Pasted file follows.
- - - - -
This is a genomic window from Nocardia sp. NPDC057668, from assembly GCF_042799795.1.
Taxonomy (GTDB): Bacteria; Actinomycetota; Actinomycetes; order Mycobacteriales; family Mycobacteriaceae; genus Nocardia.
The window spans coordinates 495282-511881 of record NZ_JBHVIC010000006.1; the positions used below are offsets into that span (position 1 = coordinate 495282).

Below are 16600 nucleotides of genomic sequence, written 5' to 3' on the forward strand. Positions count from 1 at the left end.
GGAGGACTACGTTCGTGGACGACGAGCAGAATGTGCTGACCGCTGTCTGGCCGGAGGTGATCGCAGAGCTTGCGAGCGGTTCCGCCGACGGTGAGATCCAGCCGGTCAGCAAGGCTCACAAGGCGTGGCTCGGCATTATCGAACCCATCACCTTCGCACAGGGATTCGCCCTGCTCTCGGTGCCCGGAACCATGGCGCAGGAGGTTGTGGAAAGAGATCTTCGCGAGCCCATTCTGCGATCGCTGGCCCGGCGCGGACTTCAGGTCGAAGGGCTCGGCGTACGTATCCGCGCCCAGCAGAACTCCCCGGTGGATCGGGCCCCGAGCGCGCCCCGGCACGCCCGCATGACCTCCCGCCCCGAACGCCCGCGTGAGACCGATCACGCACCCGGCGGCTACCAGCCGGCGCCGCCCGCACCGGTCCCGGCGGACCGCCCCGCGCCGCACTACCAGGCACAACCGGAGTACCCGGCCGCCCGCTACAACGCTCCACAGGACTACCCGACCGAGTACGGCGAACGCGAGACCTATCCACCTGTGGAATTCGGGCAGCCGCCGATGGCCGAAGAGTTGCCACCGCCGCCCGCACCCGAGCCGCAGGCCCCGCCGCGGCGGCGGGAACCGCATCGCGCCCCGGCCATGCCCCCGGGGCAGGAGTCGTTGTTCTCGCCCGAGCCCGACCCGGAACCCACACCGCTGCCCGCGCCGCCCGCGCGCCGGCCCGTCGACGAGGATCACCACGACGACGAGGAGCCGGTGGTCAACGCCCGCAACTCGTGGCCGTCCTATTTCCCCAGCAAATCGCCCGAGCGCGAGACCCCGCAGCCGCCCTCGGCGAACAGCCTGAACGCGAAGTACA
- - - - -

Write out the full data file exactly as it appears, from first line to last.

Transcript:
This is a genomic window from Nocardia sp. NPDC057668, from assembly GCF_042799795.1.
Taxonomy (GTDB): Bacteria; Actinomycetota; Actinomycetes; order Mycobacteriales; family Mycobacteriaceae; genus Nocardia.
The window spans coordinates 495282-511881 of record NZ_JBHVIC010000006.1; the positions used below are offsets into that span (position 1 = coordinate 495282).

Below are 16600 nucleotides of genomic sequence, written 5' to 3' on the forward strand. Positions count from 1 at the left end.
GGAGGACTACGTTCGTGGACGACGAGCAGAATGTGCTGACCGCTGTCTGGCCGGAGGTGATCGCAGAGCTTGCGAGCGGTTCCGCCGACGGTGAGATCCAGCCGGTCAGCAAGGCTCACAAGGCGTGGCTCGGCATTATCGAACCCATCACCTTCGCACAGGGATTCGCCCTGCTCTCGGTGCCCGGAACCATGGCGCAGGAGGTTGTGGAAAGAGATCTTCGCGAGCCCATTCTGCGATCGCTGGCCCGGCGCGGACTTCAGGTCGAAGGGCTCGGCGTACGTATCCGCGCCCAGCAGAACTCCCCGGTGGATCGGGCCCCGAGCGCGCCCCGGCACGCCCGCATGACCTCCCGCCCCGAACGCCCGCGTGAGACCGATCACGCACCCGGCGGCTACCAGCCGGCGCCGCCCGCACCGGTCCCGGCGGACCGCCCCGCGCCGCACTACCAGGCACAACCGGAGTACCCGGCCGCCCGCTACAACGCTCCACAGGACTACCCGACCGAGTACGGCGAACGCGAGACCTATCCACCTGTGGAATTCGGGCAGCCGCCGATGGCCGAAGAGTTGCCACCGCCGCCCGCACCCGAGCCGCAGGCCCCGCCGCGGCGGCGGGAACCGCATCGCGCCCCGGCCATGCCCCCGGGGCAGGAGTCGTTGTTCTCGCCCGAGCCCGACCCGGAACCCACACCGCTGCCCGCGCCGCCCGCGCGCCGGCCCGTCGACGAGGATCACCACGACGACGAGGAGCCGGTGGTCAACGCCCGCAACTCGTGGCCGTCCTATTTCCCCAGCAAATCGCCCGAGCGCGAGACCCCGCAGCCGCCCTCGGCGAACAGCCTGAACGCGAAGTACA